Wednesday, January 12, 2011

Even Lost Wars Make Corporations Rich





Chris Hedges,  trutdig.com,  Jan 10, 2011
AP / Petros Giannakouris
A young protester with a painted face demonstrates in central Athens during an anti-war rally back in 2007.  

Power does not rest with the electorate. It does not reside with either of the two major political parties. It is not represented by the press. It is not arbitrated by a judiciary that protects us from predators. Power rests with corporations. And corporations gain very lucrative profits from war, even wars we have no chance of winning. All polite appeals to the formal systems of power will not end the wars in Iraq and Afghanistan. We must physically obstruct the war machine or accept a role as its accomplice.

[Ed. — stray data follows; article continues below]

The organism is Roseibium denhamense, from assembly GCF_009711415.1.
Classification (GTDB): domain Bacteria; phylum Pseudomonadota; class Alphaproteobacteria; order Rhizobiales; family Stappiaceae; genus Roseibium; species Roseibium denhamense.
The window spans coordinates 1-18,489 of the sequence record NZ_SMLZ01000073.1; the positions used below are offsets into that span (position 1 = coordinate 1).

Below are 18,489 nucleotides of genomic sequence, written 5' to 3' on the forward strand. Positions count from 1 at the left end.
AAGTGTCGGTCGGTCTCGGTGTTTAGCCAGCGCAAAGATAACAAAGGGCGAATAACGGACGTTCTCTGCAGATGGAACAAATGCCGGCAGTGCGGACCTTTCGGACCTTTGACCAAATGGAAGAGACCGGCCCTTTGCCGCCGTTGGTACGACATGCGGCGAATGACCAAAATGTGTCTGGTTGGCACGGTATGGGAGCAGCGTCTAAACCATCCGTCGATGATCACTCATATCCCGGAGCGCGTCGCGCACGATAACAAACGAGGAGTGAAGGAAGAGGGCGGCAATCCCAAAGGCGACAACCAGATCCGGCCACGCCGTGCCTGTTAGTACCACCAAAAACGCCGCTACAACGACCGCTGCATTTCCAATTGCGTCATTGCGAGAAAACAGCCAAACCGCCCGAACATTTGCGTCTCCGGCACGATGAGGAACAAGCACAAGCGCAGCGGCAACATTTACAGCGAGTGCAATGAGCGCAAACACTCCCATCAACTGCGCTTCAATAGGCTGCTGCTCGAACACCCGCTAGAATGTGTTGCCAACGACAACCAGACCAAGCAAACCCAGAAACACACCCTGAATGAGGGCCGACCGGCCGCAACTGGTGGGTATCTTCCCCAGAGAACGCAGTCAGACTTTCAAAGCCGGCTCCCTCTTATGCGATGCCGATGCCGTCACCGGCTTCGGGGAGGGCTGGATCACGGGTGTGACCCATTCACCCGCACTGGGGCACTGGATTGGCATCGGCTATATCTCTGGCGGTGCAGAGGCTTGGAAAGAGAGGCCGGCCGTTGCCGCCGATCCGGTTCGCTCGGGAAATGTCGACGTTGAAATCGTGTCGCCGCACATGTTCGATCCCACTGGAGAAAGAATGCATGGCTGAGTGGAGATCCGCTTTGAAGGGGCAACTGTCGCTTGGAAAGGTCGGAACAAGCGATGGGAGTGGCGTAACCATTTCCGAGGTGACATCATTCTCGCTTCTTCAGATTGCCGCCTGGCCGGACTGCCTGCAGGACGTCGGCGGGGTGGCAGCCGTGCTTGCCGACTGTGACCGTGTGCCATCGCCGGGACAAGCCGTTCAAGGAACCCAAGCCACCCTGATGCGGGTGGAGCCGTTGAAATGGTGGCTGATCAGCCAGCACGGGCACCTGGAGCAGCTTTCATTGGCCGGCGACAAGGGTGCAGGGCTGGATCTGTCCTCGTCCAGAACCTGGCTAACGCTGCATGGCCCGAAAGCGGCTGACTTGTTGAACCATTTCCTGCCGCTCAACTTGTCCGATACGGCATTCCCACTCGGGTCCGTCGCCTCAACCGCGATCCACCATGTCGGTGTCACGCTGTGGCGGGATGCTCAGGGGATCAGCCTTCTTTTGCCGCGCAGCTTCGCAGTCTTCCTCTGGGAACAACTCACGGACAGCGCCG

The moratorium on anti-war protests in 2004 was designed to help elect the Democratic presidential candidate, Sen. John Kerry. It was a foolish and humiliating concession. Kerry snapped to salute like a windup doll when he was nominated. He talked endlessly about victory in Iraq. He assured the country that he would not have withdrawn from Fallujah. And by the time George W. Bush was elected for another term the anti-war movement had lost its momentum. The effort to return Congress to Democratic control in 2006 and end the war in Iraq became another sad lesson in incredulity. The Democratic Party, once in the majority, funded and expanded the wars in Iraq and Afghanistan. And Barack Obama in 2008 proved to be yet another advertising gimmick for the corporate and military elite. All our efforts to work within the political process to stop these wars have been abject and miserable failures. And while we wasted our time, tens of thousands of Iraqi, Afghan and Pakistani civilians, as well as U.S. soldiers and Marines, were traumatized, maimed and killed.

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